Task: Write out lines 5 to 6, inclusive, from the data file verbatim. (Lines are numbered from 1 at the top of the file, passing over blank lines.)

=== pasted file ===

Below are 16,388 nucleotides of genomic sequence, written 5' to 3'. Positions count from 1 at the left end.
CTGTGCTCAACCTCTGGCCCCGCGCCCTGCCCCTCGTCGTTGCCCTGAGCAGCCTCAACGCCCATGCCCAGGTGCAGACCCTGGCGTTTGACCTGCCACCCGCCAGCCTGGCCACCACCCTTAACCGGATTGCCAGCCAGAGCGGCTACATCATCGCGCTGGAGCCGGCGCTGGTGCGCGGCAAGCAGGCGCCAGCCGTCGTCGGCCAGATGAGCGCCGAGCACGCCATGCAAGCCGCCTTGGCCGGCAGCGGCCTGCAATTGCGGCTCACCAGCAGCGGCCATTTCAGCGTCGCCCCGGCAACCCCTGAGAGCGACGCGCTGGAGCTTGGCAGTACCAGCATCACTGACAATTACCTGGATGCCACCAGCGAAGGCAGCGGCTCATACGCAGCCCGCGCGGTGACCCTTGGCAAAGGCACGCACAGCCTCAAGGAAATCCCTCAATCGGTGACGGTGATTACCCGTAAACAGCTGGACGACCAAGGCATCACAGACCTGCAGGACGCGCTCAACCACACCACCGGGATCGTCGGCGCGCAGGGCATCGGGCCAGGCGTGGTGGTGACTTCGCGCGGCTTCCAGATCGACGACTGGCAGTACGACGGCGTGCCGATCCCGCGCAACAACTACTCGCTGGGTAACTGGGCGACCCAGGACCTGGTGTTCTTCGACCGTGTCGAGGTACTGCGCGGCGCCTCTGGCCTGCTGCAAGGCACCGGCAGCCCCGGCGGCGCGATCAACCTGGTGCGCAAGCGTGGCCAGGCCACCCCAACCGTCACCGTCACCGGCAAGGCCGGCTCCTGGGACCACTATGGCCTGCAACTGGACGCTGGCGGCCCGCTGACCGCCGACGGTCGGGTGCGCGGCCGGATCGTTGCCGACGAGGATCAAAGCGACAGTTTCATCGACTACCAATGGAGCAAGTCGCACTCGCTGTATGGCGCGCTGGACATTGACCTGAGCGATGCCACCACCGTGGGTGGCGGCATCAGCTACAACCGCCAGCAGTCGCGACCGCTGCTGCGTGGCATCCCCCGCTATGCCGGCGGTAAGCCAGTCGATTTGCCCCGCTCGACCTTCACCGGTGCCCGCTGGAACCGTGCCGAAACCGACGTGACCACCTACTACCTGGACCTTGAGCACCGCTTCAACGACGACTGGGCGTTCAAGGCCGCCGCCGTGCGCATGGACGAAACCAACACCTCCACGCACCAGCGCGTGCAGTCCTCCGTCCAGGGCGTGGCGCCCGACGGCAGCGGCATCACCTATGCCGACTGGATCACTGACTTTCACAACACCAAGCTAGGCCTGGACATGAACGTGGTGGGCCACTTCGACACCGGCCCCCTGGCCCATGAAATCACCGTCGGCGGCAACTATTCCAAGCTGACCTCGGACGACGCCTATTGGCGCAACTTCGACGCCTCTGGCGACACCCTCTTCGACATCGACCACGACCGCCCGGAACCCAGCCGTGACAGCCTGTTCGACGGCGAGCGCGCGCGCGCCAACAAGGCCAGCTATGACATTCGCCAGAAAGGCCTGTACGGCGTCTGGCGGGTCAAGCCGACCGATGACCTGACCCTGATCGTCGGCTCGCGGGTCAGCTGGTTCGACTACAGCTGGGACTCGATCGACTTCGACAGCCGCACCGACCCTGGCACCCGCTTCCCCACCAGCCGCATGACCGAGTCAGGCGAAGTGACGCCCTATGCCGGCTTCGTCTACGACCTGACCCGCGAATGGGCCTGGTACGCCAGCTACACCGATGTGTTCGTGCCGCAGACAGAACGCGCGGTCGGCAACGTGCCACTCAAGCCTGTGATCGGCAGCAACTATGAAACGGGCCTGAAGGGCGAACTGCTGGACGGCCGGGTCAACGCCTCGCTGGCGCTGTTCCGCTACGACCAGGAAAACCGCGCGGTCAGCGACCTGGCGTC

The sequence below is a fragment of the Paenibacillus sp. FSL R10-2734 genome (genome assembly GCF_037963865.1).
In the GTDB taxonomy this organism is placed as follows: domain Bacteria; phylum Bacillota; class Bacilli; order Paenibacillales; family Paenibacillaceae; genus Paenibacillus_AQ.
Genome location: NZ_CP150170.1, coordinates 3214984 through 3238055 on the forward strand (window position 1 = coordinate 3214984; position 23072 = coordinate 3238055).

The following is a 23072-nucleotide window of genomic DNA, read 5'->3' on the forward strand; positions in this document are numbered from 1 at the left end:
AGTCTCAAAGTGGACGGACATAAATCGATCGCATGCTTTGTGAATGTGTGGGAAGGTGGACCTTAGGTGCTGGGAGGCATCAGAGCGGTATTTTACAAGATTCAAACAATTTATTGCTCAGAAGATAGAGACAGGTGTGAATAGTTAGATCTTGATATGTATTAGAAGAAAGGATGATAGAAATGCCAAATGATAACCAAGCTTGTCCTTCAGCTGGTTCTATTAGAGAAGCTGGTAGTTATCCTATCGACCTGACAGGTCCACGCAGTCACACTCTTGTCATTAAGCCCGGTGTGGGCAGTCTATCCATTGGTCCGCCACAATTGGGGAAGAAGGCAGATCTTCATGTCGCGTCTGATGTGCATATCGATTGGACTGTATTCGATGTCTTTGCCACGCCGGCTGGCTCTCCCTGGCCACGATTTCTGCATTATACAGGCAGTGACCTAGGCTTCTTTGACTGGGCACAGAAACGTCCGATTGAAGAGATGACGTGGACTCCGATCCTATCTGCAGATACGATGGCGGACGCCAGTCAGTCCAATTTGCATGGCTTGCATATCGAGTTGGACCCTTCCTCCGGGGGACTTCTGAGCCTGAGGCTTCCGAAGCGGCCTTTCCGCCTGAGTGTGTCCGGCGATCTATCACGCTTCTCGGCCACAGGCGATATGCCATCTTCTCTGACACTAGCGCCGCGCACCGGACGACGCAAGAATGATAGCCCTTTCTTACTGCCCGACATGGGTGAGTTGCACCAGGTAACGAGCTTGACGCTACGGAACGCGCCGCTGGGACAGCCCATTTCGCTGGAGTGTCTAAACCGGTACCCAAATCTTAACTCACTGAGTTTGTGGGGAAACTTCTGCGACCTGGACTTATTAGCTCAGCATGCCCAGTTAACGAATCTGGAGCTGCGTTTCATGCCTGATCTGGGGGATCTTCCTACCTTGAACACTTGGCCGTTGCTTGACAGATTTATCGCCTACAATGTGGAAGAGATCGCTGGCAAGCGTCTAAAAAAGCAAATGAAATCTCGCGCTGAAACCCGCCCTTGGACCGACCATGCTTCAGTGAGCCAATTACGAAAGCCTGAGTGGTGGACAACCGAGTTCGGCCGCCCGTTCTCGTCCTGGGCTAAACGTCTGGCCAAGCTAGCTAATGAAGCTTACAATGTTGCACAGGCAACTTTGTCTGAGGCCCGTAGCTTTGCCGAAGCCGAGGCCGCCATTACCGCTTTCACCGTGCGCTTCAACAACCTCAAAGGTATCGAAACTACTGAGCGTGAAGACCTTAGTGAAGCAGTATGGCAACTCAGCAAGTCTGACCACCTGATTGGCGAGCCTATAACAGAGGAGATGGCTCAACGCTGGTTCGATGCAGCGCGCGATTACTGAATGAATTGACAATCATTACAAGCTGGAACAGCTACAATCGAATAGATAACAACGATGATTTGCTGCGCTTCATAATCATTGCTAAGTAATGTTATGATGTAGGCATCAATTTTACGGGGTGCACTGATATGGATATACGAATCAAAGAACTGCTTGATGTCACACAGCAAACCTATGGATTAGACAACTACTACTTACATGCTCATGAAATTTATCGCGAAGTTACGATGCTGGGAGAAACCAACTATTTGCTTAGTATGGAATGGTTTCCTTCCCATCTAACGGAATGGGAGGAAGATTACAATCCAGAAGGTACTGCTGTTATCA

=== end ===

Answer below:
Genome location: NZ_CP150170.1, coordinates 3214984 through 3238055 on the forward strand (window position 1 = coordinate 3214984; position 23072 = coordinate 3238055).

The following is a 23072-nucleotide window of genomic DNA, read 5'->3' on the forward strand; positions in this document are numbered from 1 at the left end: